While teachers unions generally oppose standard school accountability measures, New York's UFT is the first to propose an alternative. In a recent column in USA Today, Randi Weingarten pledged to come up with the union's own version of how to hold Big Apple schools accountable, such as giving less emphasis to student test scores and more weight to the working conditions in schools, such as class size, safety and availability of advanced courses and extracurricular activities.
Meanwhile, Chancellor Joel Klein continues to grade schools his way, by looking at test scores, with a particular focus on improving student performance at the lower end. Klein's approach led to some surprisingly high marks for some schools, including the South Bronx Academy for Applied Media, listed on the state's report card as among the most violent schools, but earning an A under the city grading system. The reason? Though just 17 percent of its students were able to meet grade level standards, more than 63 percent had improved from last year.
In another arena--the evaluation of teachers--New York City is taking a smartly tentative approach to its use of 'value-added' data. Unlike other districts that jumped head first into using such data to judge a teacher's performance--and barely lived to tell the tale--New York is quietly accumulating and analyzing data in order to learn first and act second.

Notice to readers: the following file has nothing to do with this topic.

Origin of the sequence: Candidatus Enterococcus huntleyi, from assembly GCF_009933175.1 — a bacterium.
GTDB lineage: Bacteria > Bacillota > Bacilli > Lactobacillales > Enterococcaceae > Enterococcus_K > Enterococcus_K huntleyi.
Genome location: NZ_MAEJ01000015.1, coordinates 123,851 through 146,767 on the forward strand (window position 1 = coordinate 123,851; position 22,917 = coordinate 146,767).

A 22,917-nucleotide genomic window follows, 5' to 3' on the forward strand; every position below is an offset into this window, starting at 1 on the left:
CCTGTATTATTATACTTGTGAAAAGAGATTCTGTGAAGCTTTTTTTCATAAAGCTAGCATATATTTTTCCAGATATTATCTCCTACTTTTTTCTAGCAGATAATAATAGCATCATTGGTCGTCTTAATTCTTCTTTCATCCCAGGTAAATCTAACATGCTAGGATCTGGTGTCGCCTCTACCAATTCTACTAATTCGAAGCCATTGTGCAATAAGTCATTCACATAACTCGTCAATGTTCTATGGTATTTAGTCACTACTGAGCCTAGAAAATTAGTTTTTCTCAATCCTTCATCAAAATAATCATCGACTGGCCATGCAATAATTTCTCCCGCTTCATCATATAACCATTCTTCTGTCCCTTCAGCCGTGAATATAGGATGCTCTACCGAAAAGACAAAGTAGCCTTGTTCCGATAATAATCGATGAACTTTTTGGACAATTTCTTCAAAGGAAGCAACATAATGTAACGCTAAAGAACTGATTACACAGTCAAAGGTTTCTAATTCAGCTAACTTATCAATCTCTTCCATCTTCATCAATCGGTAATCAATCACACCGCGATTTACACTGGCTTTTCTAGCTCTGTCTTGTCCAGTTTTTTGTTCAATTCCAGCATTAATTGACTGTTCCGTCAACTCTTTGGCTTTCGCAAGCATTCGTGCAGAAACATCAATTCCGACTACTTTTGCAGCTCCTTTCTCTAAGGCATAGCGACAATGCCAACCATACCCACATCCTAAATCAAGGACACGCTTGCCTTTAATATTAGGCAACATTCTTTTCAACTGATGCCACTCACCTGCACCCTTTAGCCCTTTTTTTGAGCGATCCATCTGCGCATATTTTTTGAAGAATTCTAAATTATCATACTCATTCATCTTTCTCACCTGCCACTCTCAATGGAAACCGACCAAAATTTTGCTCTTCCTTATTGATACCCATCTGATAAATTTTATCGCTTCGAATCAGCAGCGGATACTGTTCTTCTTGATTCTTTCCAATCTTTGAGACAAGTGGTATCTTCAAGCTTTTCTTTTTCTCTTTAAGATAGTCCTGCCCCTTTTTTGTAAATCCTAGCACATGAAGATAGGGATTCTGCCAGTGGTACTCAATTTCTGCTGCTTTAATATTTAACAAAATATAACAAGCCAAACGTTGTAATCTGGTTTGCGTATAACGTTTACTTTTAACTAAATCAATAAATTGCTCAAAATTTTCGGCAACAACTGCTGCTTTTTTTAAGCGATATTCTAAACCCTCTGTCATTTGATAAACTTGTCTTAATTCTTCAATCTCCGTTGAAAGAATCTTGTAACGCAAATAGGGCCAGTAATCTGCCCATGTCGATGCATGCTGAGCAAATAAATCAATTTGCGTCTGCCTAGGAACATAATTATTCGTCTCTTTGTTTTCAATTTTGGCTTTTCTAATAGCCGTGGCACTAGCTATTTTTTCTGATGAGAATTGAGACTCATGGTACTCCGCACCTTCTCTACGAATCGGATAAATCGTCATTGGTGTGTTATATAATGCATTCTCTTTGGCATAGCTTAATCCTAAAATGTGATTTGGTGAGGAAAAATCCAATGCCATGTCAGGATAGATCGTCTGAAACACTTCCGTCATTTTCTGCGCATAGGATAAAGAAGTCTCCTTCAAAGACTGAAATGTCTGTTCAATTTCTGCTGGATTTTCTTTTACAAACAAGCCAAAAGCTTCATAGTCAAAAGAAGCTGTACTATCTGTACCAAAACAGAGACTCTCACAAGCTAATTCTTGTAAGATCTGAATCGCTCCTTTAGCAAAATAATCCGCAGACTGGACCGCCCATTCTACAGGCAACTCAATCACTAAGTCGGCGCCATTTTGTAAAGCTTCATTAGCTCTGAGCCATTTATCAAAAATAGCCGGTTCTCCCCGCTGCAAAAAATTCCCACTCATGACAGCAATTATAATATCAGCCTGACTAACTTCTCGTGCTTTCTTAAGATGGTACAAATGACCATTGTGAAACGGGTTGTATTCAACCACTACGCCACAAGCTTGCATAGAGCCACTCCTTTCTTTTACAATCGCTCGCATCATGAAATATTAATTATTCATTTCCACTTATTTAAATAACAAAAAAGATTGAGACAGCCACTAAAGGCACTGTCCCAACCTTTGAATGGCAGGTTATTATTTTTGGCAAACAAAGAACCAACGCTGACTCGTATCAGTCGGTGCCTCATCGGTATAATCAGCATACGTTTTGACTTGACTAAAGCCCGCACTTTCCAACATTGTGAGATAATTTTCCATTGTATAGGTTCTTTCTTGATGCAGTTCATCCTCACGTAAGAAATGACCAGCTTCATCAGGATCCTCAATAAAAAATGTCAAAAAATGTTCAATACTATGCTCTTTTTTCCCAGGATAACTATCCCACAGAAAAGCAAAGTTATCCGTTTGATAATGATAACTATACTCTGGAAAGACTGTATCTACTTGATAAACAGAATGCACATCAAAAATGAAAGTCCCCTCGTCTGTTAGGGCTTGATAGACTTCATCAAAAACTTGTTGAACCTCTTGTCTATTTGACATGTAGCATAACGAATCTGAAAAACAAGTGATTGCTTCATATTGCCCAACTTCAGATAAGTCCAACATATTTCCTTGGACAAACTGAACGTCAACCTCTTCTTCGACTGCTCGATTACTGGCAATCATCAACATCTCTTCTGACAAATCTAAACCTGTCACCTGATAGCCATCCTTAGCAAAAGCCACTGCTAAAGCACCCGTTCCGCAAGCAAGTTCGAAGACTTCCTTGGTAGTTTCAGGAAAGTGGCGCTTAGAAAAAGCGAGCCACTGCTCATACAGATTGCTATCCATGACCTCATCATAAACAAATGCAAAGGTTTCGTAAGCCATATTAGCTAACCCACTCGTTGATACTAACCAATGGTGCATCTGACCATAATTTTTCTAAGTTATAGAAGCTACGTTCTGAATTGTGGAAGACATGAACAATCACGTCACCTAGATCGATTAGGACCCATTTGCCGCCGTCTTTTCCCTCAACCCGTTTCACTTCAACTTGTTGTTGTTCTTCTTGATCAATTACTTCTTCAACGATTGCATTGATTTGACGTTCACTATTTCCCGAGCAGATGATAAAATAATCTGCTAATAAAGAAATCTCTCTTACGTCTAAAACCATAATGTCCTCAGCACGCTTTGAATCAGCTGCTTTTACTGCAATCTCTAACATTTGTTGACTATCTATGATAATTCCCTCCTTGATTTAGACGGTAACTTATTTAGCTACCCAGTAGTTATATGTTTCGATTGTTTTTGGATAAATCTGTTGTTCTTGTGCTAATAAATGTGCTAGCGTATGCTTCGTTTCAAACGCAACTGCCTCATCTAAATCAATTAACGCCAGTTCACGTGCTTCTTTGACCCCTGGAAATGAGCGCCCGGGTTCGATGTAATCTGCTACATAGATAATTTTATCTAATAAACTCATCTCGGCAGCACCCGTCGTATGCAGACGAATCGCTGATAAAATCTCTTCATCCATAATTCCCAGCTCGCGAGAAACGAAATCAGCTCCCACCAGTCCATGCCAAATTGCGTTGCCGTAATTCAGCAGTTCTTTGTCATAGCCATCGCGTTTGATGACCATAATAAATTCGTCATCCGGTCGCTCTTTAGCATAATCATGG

Without their knowledge, about 10 percent of the city's teachers are being tracked by value added data, while another 10 percent are only being evaluated by their principals. The city will gauge if the two systems produce widely disparate results.
Union president Randi Weingarten believes that if the union were to permit use of the data in making personnel decisions, "it would be one of the worst decisions of my professional life." In an unusual nod by a union official to the omniscience of a school principal, Weingarten proclaimed, "Any real educator can know within five minutes of walking into a classroom if a teacher is effective." The devil Randi knows...